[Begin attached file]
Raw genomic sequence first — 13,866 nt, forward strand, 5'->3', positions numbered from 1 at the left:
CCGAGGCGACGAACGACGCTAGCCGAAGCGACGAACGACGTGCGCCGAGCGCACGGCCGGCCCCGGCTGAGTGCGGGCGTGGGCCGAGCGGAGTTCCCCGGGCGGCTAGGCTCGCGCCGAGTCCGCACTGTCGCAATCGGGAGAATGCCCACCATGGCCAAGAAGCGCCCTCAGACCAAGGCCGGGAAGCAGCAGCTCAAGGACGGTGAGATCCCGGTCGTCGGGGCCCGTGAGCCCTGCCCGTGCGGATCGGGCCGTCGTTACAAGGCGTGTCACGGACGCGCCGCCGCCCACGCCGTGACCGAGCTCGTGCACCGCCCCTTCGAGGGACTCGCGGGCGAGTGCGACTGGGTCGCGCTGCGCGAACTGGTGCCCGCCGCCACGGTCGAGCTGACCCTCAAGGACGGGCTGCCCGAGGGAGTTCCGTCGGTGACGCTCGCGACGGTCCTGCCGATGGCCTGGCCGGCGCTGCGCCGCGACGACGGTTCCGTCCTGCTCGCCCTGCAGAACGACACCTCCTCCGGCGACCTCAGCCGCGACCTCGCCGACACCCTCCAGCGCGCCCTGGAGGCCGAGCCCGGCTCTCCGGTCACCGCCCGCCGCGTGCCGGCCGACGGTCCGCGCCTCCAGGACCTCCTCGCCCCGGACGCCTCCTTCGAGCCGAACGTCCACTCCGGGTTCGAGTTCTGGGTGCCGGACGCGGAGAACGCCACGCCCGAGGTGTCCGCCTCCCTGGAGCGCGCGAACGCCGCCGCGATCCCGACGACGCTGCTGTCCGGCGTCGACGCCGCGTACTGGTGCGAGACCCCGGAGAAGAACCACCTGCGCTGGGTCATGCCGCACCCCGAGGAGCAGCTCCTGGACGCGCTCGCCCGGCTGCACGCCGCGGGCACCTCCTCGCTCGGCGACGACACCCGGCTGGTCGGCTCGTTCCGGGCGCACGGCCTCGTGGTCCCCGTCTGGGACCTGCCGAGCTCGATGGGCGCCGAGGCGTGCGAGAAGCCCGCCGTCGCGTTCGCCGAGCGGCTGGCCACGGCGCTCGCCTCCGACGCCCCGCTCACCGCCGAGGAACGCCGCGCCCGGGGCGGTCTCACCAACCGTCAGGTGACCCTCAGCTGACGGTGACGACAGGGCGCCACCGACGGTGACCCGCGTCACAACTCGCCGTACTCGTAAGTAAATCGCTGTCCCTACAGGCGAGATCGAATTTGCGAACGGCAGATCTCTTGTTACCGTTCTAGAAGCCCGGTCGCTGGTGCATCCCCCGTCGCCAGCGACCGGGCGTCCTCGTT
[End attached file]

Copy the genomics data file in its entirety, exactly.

Raw genomic sequence first — 13,866 nt, forward strand, 5'->3', positions numbered from 1 at the left:
CCGAGGCGACGAACGACGCTAGCCGAAGCGACGAACGACGTGCGCCGAGCGCACGGCCGGCCCCGGCTGAGTGCGGGCGTGGGCCGAGCGGAGTTCCCCGGGCGGCTAGGCTCGCGCCGAGTCCGCACTGTCGCAATCGGGAGAATGCCCACCATGGCCAAGAAGCGCCCTCAGACCAAGGCCGGGAAGCAGCAGCTCAAGGACGGTGAGATCCCGGTCGTCGGGGCCCGTGAGCCCTGCCCGTGCGGATCGGGCCGTCGTTACAAGGCGTGTCACGGACGCGCCGCCGCCCACGCCGTGACCGAGCTCGTGCACCGCCCCTTCGAGGGACTCGCGGGCGAGTGCGACTGGGTCGCGCTGCGCGAACTGGTGCCCGCCGCCACGGTCGAGCTGACCCTCAAGGACGGGCTGCCCGAGGGAGTTCCGTCGGTGACGCTCGCGACGGTCCTGCCGATGGCCTGGCCGGCGCTGCGCCGCGACGACGGTTCCGTCCTGCTCGCCCTGCAGAACGACACCTCCTCCGGCGACCTCAGCCGCGACCTCGCCGACACCCTCCAGCGCGCCCTGGAGGCCGAGCCCGGCTCTCCGGTCACCGCCCGCCGCGTGCCGGCCGACGGTCCGCGCCTCCAGGACCTCCTCGCCCCGGACGCCTCCTTCGAGCCGAACGTCCACTCCGGGTTCGAGTTCTGGGTGCCGGACGCGGAGAACGCCACGCCCGAGGTGTCCGCCTCCCTGGAGCGCGCGAACGCCGCCGCGATCCCGACGACGCTGCTGTCCGGCGTCGACGCCGCGTACTGGTGCGAGACCCCGGAGAAGAACCACCTGCGCTGGGTCATGCCGCACCCCGAGGAGCAGCTCCTGGACGCGCTCGCCCGGCTGCACGCCGCGGGCACCTCCTCGCTCGGCGACGACACCCGGCTGGTCGGCTCGTTCCGGGCGCACGGCCTCGTGGTCCCCGTCTGGGACCTGCCGAGCTCGATGGGCGCCGAGGCGTGCGAGAAGCCCGCCGTCGCGTTCGCCGAGCGGCTGGCCACGGCGCTCGCCTCCGACGCCCCGCTCACCGCCGAGGAACGCCGCGCCCGGGGCGGTCTCACCAACCGTCAGGTGACCCTCAGCTGACGGTGACGACAGGGCGCCACCGACGGTGACCCGCGTCACAACTCGCCGTACTCGTAAGTAAATCGCTGTCCCTACAGGCGAGATCGAATTTGCGAACGGCAGATCTCTTGTTACCGTTCTAGAAGCCCGGTCGCTGGTGCATCCCCCGTCGCCAGCGACCGGGCGTCCTCGTT